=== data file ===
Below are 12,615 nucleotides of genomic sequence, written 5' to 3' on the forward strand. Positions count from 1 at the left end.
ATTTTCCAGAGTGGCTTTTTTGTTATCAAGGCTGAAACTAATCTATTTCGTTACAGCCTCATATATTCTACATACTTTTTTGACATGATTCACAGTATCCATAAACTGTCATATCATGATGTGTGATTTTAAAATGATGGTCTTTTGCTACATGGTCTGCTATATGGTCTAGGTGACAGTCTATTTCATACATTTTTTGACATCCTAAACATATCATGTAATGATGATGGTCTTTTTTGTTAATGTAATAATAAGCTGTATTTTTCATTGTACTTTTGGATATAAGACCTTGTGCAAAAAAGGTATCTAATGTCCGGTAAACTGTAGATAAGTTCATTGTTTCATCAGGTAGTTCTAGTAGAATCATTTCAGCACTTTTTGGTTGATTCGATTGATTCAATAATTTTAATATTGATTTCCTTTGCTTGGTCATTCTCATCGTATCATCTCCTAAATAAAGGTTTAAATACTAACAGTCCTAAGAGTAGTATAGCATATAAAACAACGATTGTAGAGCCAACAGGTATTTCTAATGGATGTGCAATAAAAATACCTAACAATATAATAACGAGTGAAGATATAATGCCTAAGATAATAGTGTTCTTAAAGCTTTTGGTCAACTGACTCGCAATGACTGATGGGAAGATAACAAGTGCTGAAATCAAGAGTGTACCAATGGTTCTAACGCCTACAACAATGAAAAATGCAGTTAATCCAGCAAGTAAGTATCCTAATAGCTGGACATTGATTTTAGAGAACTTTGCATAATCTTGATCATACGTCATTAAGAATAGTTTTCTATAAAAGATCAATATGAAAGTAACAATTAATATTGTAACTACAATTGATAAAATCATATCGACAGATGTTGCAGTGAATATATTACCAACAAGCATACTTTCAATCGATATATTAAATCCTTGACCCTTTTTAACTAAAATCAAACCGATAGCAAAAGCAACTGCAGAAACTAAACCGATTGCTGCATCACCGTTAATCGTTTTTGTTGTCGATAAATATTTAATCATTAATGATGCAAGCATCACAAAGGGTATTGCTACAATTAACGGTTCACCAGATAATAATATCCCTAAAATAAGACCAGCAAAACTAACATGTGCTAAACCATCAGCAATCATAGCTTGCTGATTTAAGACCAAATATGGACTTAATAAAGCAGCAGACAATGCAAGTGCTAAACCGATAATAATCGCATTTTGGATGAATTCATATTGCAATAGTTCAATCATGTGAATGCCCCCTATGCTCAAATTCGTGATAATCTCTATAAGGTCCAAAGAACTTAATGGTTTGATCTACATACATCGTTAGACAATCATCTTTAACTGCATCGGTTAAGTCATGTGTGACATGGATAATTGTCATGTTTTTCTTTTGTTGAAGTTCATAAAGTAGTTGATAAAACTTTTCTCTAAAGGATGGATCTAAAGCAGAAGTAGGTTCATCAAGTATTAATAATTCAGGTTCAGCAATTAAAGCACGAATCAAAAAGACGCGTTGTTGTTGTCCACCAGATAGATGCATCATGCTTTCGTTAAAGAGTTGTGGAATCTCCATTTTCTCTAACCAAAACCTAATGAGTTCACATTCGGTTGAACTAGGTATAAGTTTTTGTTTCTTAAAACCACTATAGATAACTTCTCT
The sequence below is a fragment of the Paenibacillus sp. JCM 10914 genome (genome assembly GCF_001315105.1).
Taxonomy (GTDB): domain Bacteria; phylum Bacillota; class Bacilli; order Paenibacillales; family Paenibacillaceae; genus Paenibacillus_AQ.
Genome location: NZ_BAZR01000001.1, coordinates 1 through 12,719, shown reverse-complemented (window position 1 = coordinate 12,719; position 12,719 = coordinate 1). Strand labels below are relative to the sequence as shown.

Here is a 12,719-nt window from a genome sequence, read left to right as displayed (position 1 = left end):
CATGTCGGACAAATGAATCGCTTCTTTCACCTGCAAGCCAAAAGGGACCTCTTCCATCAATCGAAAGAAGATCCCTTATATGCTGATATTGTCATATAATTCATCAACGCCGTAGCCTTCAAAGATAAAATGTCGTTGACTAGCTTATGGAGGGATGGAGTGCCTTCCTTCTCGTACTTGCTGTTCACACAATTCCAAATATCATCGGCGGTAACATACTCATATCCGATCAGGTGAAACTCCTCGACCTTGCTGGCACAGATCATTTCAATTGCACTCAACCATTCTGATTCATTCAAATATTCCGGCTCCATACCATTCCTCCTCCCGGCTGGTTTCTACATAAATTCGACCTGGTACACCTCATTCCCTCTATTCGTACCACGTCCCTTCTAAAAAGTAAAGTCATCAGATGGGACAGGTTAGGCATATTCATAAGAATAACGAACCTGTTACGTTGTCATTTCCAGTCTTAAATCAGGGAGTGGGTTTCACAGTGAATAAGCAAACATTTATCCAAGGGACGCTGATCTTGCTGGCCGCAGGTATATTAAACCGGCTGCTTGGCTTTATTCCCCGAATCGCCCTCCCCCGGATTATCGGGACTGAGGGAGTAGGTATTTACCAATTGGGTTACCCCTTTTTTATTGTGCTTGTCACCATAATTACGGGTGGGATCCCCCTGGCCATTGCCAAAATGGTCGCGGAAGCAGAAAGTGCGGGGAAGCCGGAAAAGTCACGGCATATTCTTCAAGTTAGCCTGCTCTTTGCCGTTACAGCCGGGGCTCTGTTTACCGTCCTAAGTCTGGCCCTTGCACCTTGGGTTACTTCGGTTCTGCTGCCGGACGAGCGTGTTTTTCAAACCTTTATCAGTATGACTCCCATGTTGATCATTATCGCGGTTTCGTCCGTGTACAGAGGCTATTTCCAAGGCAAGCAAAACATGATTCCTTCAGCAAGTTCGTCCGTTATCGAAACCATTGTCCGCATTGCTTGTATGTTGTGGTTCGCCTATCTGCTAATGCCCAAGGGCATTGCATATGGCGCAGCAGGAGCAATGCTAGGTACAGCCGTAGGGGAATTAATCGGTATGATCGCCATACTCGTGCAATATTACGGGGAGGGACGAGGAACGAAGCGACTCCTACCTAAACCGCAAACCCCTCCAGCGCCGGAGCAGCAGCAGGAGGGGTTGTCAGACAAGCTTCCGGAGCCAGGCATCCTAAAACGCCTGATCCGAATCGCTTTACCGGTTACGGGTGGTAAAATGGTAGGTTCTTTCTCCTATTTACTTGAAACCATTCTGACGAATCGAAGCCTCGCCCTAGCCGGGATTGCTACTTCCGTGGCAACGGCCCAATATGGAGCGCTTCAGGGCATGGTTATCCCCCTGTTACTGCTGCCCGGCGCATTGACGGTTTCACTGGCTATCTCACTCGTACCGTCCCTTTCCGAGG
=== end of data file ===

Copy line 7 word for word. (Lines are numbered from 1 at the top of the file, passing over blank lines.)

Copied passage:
CATGTCGGACAAATGAATCGCTTCTTTCACCTGCAAGCCAAAAGGGACCTCTTCCATCAATCGAAAGAAGATCCCTTATATGCTGATATTGTCATATAATTCATCAACGCCGTAGCCTTCAAAGATAAAATGTCGTTGACTAGCTTATGGAGGGATGGAGTGCCTTCCTTCTCGTACTTGCTGTTCACACAATTCCAAATATCATCGGCGGTAACATACTCATATCCGATCAGGTGAAACTCCTCGACCTTGCTGGCACAGATCATTTCAATTGCACTCAACCATTCTGATTCATTCAAATATTCCGGCTCCATACCATTCCTCCTCCCGGCTGGTTTCTACATAAATTCGACCTGGTACACCTCATTCCCTCTATTCGTACCACGTCCCTTCTAAAAAGTAAAGTCATCAGATGGGACAGGTTAGGCATATTCATAAGAATAACGAACCTGTTACGTTGTCATTTCCAGTCTTAAATCAGGGAGTGGGTTTCACAGTGAATAAGCAAACATTTATCCAAGGGACGCTGATCTTGCTGGCCGCAGGTATATTAAACCGGCTGCTTGGCTTTATTCCCCGAATCGCCCTCCCCCGGATTATCGGGACTGAGGGAGTAGGTATTTACCAATTGGGTTACCCCTTTTTTATTGTGCTTGTCACCATAATTACGGGTGGGATCCCCCTGGCCATTGCCAAAATGGTCGCGGAAGCAGAAAGTGCGGGGAAGCCGGAAAAGTCACGGCATATTCTTCAAGTTAGCCTGCTCTTTGCCGTTACAGCCGGGGCTCTGTTTACCGTCCTAAGTCTGGCCCTTGCACCTTGGGTTACTTCGGTTCTGCTGCCGGACGAGCGTGTTTTTCAAACCTTTATCAGTATGACTCCCATGTTGATCATTATCGCGGTTTCGTCCGTGTACAGAGGCTATTTCCAAGGCAAGCAAAACATGATTCCTTCAGCAAGTTCGTCCGTTATCGAAACCATTGTCCGCATTGCTTGTATGTTGTGGTTCGCCTATCTGCTAATGCCCAAGGGCATTGCATATGGCGCAGCAGGAGCAATGCTAGGTACAGCCGTAGGGGAATTAATCGGTATGATCGCCATACTCGTGCAATATTACGGGGAGGGACGAGGAACGAAGCGACTCCTACCTAAACCGCAAACCCCTCCAGCGCCGGAGCAGCAGCAGGAGGGGTTGTCAGACAAGCTTCCGGAGCCAGGCATCCTAAAACGCCTGATCCGAATCGCTTTACCGGTTACGGGTGGTAAAATGGTAGGTTCTTTCTCCTATTTACTTGAAACCATTCTGACGAATCGAAGCCTCGCCCTAGCCGGGATTGCTACTTCCGTGGCAACGGCCCAATATGGAGCGCTTCAGGGCATGGTTATCCCCCTGTTACTGCTGCCCGGCGCATTGACGGTTTCACTGGCTATCTCACTCGTACCGTCCCTTTCCGAGG